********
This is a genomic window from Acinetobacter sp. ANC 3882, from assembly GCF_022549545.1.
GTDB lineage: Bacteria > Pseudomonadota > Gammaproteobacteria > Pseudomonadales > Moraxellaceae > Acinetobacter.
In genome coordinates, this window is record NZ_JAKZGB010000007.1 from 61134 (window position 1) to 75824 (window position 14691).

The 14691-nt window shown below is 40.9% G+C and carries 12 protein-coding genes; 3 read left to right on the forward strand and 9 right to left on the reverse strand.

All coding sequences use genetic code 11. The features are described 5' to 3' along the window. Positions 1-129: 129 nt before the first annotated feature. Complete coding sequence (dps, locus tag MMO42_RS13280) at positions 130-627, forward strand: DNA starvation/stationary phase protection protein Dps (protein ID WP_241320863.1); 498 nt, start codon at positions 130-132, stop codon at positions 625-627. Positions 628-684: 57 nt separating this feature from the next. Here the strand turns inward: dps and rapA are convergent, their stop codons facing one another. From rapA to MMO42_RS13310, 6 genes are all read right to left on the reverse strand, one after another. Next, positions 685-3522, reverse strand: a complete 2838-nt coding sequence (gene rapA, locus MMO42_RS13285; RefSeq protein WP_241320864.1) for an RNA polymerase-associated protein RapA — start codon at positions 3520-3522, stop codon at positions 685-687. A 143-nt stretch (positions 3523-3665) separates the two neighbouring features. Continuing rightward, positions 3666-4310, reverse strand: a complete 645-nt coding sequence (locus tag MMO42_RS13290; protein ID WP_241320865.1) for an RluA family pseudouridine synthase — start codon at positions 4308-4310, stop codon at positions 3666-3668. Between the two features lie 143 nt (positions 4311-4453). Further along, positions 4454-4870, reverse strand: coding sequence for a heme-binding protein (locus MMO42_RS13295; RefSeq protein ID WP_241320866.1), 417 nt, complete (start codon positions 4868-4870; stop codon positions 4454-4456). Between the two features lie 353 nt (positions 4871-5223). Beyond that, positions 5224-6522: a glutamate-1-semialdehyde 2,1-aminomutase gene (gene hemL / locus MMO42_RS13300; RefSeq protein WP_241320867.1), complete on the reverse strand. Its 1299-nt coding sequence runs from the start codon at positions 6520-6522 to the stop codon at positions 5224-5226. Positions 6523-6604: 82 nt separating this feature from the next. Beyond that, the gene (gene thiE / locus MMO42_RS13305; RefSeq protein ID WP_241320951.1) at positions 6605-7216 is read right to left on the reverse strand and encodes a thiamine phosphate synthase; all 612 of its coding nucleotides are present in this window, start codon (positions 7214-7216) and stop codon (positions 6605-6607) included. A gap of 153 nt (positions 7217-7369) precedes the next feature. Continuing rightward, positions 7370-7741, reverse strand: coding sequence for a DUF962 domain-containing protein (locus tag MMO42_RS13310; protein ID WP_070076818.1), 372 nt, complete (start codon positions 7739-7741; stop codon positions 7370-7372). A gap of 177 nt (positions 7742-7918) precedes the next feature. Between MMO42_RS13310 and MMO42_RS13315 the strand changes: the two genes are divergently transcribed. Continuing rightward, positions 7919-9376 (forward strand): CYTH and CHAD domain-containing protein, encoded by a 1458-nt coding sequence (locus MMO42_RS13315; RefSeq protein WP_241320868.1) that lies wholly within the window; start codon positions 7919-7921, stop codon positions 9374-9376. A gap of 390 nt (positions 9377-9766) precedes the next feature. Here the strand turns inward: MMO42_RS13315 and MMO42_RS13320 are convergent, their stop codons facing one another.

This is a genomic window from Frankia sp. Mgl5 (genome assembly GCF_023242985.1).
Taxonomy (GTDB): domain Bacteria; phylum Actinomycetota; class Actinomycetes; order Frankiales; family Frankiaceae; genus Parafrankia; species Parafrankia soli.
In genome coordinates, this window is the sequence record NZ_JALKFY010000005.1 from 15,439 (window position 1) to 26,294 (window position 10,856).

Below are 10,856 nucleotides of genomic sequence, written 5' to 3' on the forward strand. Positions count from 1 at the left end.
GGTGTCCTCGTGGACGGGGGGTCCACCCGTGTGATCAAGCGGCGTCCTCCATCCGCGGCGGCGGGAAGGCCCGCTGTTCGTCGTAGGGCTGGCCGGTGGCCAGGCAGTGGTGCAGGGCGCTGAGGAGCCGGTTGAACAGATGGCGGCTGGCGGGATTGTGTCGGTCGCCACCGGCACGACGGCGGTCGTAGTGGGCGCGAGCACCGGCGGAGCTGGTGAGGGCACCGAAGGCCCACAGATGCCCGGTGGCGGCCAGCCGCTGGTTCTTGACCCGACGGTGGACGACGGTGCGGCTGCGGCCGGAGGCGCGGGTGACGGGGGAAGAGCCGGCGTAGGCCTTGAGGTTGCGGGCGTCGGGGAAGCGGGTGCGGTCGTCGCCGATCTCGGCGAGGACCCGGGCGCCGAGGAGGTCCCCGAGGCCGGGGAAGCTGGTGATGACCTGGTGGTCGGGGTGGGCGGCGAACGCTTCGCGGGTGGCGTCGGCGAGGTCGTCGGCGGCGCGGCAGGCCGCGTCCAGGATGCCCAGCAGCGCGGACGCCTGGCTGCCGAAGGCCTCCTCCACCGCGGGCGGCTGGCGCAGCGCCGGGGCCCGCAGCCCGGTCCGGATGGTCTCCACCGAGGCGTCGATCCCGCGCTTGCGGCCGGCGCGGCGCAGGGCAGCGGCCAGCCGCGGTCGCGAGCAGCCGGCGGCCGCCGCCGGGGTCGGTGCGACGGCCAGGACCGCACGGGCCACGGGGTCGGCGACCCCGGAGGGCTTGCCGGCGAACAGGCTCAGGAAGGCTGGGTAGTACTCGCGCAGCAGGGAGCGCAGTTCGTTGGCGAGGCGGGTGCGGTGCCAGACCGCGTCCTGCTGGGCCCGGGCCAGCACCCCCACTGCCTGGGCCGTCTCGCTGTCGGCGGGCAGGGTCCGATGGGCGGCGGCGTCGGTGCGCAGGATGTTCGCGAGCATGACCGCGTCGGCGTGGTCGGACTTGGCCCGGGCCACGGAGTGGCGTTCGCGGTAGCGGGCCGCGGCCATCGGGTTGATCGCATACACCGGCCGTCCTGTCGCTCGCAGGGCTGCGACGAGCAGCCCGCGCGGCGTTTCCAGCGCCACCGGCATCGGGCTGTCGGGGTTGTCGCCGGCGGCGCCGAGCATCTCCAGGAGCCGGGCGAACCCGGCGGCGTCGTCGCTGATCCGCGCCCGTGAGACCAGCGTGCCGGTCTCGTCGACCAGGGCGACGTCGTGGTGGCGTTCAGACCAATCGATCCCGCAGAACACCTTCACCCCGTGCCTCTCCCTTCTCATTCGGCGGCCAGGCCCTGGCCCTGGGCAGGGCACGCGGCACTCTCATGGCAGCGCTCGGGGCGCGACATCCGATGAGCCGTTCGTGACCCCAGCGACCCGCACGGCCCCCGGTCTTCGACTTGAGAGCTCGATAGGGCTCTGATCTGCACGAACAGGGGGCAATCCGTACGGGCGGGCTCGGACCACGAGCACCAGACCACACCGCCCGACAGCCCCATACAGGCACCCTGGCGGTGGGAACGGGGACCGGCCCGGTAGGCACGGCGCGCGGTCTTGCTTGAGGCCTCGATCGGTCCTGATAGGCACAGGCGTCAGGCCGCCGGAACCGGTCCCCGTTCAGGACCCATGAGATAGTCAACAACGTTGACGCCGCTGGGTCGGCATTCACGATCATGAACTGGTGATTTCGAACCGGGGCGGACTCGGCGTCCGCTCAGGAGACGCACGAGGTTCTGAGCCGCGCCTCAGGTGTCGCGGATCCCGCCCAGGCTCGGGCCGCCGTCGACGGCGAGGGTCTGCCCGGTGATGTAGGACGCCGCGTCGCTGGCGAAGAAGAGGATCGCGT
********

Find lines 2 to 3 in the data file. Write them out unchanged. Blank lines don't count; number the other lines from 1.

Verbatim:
GTDB lineage: Bacteria > Pseudomonadota > Gammaproteobacteria > Pseudomonadales > Moraxellaceae > Acinetobacter.
In genome coordinates, this window is record NZ_JAKZGB010000007.1 from 61134 (window position 1) to 75824 (window position 14691).